An unexplained last-minute problem with a main engine’s cooling pump Friday forced a postponement of the launch of the shuttle orbiter Atlantis until Monday at the earliest.
A power surge caused the pump to stop operating and forced an automatic abort of the launch 31 seconds before liftoff. If the pump itself is damaged, said launch director Robert B. Sieck, replacing it would delay the launch until “well into next week.”
In reviewing videotapes of the pre-launch sequence after the mission was scrubbed, NASA engineers also discovered a second problem--a pinhole leak in the insulation of a line that carries liquid hydrogen used as a coolant back to the external fuel tank. That insulation will have to be repaired over the weekend as well.
John Dutton, director of engineering for Martin Marietta, emphasized that the problems that caused the delay were simply “two isolated problems . . . neither one serious enough to cast a cloud on the other components” of any of the three main engines.
NASA officials will meet Sunday morning to determine if the launch can proceed on Monday or if it will have to be further delayed.
“It just wasn’t our day,” said Sieck, who added that getting Atlantis ready in time for a second launch attempt Monday “would be optimistic.”
The delays came at the end of a countdown that had proceeded virtually flawlessly throughout the week. Friday dawned sunny with barely a cloud in the sky, and the crowds that gathered on the causeways outside the space center were in a festive mood.
Only one problem had been encountered before Friday.
On Thursday evening, when technicians were withdrawing the rotating service structure that encloses the shuttle for pre-launch maintenance, they discovered a gash in one of the insulating tiles protecting a thruster used for maneuvering the orbiter in space. Replacement of the tile required three hours but didn’t cause any delay.
A more serious problem arose about 12 minutes before the scheduled ignition when a balky range safety computer caused a five-minute delay in the countdown. The range safety computer is used in making a decision to destroy the shuttle rocket if it should veer sharply off course during launch and threaten a populated area.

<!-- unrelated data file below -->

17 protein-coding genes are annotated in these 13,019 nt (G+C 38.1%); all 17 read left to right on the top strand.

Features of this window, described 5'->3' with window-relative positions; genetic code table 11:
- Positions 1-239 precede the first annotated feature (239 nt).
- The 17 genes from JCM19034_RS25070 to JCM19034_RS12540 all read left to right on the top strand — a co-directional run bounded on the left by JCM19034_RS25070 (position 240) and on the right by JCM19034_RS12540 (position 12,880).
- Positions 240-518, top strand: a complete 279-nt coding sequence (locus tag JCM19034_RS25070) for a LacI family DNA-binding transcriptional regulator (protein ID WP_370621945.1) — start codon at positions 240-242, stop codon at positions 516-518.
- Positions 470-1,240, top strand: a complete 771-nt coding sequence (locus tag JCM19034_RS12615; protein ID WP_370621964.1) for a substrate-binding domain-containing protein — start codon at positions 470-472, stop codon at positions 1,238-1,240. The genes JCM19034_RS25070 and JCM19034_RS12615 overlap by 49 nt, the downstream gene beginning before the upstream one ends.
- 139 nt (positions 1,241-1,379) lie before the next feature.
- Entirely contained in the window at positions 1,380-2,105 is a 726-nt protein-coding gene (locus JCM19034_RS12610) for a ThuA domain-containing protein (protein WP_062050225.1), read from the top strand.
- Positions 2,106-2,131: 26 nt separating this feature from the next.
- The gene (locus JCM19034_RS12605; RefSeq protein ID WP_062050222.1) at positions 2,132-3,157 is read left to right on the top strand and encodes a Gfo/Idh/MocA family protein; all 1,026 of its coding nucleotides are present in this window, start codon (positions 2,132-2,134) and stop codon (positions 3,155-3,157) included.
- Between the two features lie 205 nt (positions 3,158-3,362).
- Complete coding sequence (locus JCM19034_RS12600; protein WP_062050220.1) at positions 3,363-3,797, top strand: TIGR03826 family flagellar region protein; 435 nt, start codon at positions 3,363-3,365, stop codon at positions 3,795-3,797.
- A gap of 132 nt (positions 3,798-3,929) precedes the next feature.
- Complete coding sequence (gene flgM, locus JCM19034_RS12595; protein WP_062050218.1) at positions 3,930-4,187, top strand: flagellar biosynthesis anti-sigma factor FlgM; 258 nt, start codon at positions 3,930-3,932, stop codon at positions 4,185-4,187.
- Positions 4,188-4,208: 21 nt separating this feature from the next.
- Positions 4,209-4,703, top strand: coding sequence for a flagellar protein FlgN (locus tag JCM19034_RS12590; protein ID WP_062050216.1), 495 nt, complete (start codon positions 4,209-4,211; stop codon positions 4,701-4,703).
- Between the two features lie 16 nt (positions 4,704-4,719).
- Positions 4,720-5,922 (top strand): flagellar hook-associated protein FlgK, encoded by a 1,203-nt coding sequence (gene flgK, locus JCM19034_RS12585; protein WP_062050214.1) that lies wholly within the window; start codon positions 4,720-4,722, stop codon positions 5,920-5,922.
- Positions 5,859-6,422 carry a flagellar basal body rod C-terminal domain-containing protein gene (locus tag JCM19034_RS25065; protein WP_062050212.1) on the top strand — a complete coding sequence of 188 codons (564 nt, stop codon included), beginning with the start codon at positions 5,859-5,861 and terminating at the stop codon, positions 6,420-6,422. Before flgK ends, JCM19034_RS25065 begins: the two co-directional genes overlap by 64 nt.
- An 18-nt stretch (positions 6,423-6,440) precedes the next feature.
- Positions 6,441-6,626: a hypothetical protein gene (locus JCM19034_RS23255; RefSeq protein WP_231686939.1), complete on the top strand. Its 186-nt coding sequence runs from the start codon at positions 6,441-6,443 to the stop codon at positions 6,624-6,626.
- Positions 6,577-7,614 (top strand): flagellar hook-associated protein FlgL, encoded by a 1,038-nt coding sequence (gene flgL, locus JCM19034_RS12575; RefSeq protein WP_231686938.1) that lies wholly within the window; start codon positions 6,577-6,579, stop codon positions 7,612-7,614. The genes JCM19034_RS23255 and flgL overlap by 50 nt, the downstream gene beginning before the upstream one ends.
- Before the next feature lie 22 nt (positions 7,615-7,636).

Technicians got the computer operating again, however, with plenty of time left in the 23-minute “window” during which launch could be achieved.
But then about 41 seconds before ignition and 10 seconds before shutdown, engineers noticed a sharp power surge through the recirculation pump on engine one, with the current jumping from its normal level of two to three amps to a high of 21 amps. That surge apparently disabled the pump and stopped it from functioning.
The pump circulates supercold liquid hydrogen--which is also used as the rockets’ fuel--through the engine before ignition to keep it cool. If the engine were not cooled, thermal shock at ignition might cause it to crack or overheat and melt. After ignition, the flow of cooling hydrogen is maintained by the powerful pumps that force the fuel into the rocket engines.
Sieck said that the pump shut-off did not endanger the shuttle because interlocks in the shuttle and on the ground would prevent ignition of the shuttle engines if the pump were not operating.
The second problem involved the line by which liquid hydrogen is pumped back into the external fuel tank after it has been used to cool the engines. That fuel line is jacketed by a second line, filled with inert liquid argon that serves as insulation.
About 15 minutes after the mission was scrubbed, technicians reviewing videotapes noticed a thin plume of gas being ejected from one of the flexible joints--called “bellows"--in this line. Then there was a larger release of vapor.
Dutton speculated that a pinhole leak in the bellows had allowed air to seep inside the bellows, where the cold temperatures condensed it into a liquid. When the recirculation pump shut off, hydrogen in the line warmed up and vaporized the condensed air, causing it to stream back out the hole.
Eventually, the buildup of pressure in the bellows caused the rupture of a diaphragm that serves as a safety valve, allowing the pressure to be relieved. The release of pressure caused no hazard to the shuttle because no dangerous gases were involved. There was no leak in the hydrogen line itself.
Sieck said technicians would work through the night examining engine number one and its related circuitry to try to find the source of the problem. The rotating service structure was scheduled to be brought back to the rocket this morning, so that technicians could repair the safety diaphragm.
If the launch is rescheduled for Monday, NASA will have a 43-minute window, beginning at 11:07 a.m. PDT, during which to launch Atlantis. The opening of the window is dictated by the limited amount of fuel available to Atlantis to place its cargo, the Magellan spacecraft, into an energy-efficient orbit to Venus, where it will produce a radar map of the surface.
European Landing Strips
The window closes when it gets dark at the European landing strips that would be used if the mission were aborted during launch.
It was a frustrating disappointment for Atlantis commander David M. Walker, 44; pilot Ronald J. Grabe, 43; Mary L. Cleave, 42; Mark C. Lee, 36, and Norman E. Thagard, 45, who climbed out of the shuttle about an hour after the launch was scrubbed.